Women have a track record of achieving higher investment returns, reacting less impulsively to market volatility, and saving more diligently than men.1 This could be helpful since women also face significant challenges when it comes to saving for retirement – specifically, they tend to earn less, live longer, and question their investing abilities more than men.1 Here’s a quick survey of what the data says about women and investing.
In 2021, Fidelity looked at the performance of more than five million U.S. clients over 10 years and found women’s returns were 0.4% higher. That study confirmed a 2018 Warwick Business School study of 2,800 U.K. investors over three years in which women outperformed men by 1.8%.2
One reason for those higher returns is that women are cooler under pressure, trading less frequently than men.3 A 2020 Vanguard study found women were 34% less likely to trade than men. Similarly, a 2019 Wells Fargo study found single women were 27% less likely to trade than single men.4
Another Fidelity study, conducted in 2017, found women consistently set aside 9.0% of their pay in workplace plans, compared to 8.6% among men. Outside workplace plans, women topped up their account balances by 12.4% versus 11.6% among men.5
Higher saving rates are especially impressive given that women who work either full-time or part-time earn 89 cents for every dollar men earn. The difference is even more stark for racialized women, who make 59 cents for every dollar white men earn.6
Women can expect to live four years longer than men7 – yet the salary gap contributes to women retiring with 30% less in savings according to a 2021 Mercer Canada report.8 Making the most of every dollar can drive good money habits.
However, women report being less comfortable making investment decisions than men – 34% versus 49% in a 2020 study.9 In honour of International Women’s Day on March 8, we want to recognize women’s skilled investing behaviour, which deserves much more credit than it gets.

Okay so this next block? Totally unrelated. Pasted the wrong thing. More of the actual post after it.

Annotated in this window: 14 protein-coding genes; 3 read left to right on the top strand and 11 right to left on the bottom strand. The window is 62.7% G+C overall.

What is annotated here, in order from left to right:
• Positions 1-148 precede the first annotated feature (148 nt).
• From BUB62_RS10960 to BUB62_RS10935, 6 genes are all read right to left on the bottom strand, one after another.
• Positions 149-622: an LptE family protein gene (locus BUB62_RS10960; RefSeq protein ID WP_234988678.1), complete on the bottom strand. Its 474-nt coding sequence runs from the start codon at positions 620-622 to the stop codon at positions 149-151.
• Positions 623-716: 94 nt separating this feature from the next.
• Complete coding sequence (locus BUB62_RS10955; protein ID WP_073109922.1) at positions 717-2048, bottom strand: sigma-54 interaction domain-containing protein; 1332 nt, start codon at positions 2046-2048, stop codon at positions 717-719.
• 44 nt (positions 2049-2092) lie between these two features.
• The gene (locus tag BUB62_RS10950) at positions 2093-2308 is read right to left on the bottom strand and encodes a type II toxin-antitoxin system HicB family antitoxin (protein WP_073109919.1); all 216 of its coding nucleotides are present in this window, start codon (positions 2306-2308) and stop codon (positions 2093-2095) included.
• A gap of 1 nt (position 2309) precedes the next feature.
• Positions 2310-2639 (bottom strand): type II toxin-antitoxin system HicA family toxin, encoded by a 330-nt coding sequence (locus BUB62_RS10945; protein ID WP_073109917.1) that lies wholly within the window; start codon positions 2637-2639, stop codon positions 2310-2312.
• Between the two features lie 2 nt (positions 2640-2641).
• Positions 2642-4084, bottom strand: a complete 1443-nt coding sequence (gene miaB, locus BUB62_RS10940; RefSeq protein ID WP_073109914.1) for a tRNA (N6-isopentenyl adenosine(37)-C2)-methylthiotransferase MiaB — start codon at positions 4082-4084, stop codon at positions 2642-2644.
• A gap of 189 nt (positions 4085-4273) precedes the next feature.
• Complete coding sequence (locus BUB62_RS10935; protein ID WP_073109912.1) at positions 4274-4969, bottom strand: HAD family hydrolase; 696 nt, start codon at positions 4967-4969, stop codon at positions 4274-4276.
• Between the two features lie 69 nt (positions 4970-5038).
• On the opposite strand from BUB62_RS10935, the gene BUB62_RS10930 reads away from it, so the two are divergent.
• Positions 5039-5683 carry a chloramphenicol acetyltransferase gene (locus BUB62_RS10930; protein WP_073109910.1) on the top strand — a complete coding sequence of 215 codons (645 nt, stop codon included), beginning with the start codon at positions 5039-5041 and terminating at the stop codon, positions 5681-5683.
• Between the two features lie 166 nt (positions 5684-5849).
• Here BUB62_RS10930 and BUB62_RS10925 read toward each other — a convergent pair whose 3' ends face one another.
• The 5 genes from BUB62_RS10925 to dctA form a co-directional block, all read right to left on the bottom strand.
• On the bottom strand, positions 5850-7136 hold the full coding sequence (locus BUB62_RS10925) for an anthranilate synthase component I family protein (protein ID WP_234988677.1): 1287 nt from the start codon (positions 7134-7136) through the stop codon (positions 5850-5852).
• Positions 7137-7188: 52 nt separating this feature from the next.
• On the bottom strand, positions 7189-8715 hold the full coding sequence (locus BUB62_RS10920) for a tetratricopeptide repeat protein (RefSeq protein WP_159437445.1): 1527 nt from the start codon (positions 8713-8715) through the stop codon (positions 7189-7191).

Advice adds value
Working with a professional advisor can amplify your investing abilities and confidence. Three studies by the CIRANO Institute all confirmed Canadians who worked with a financial advisor ended up with significantly more assets than those who didn’t: 2.7 times more in 2010, 3.9 times more in 2014 and 2.3 times more in 2018.10
The bottom line
An advisor can help you determine your priorities, set realistic goals and remain confident in your plan, reinforcing good instincts and helping you achieve financial security. Contact your Edward Jones advisor to get started or to make sure your plan reflects your current, personal situation.
1. Fidelity Investments – 2021 Women and Investing Study
2. Warwick School of Business - Are women better investors than men?
3. Vanguard – The same but different: Gender and Investor Behavior
4. Wells Fargo – Understanding the Strengths of Women Investors
5. Fidelity Investments – Survey reveals only nin percent of women think they make better investors than men
6. Canadian Women's Foundation – The Facts about the Gender Pay Gap
7. Statistics Canada – Life expectancy and other elements of the complete life
8. Benefits Canada – Women retiring two years later, with 30% less wealth, than men
9. FINRA – Female Investors Lag Behind Male Counterparts in Investment Knowledge and Confidence
10. CIRANO Institute – More on the value of financial advisors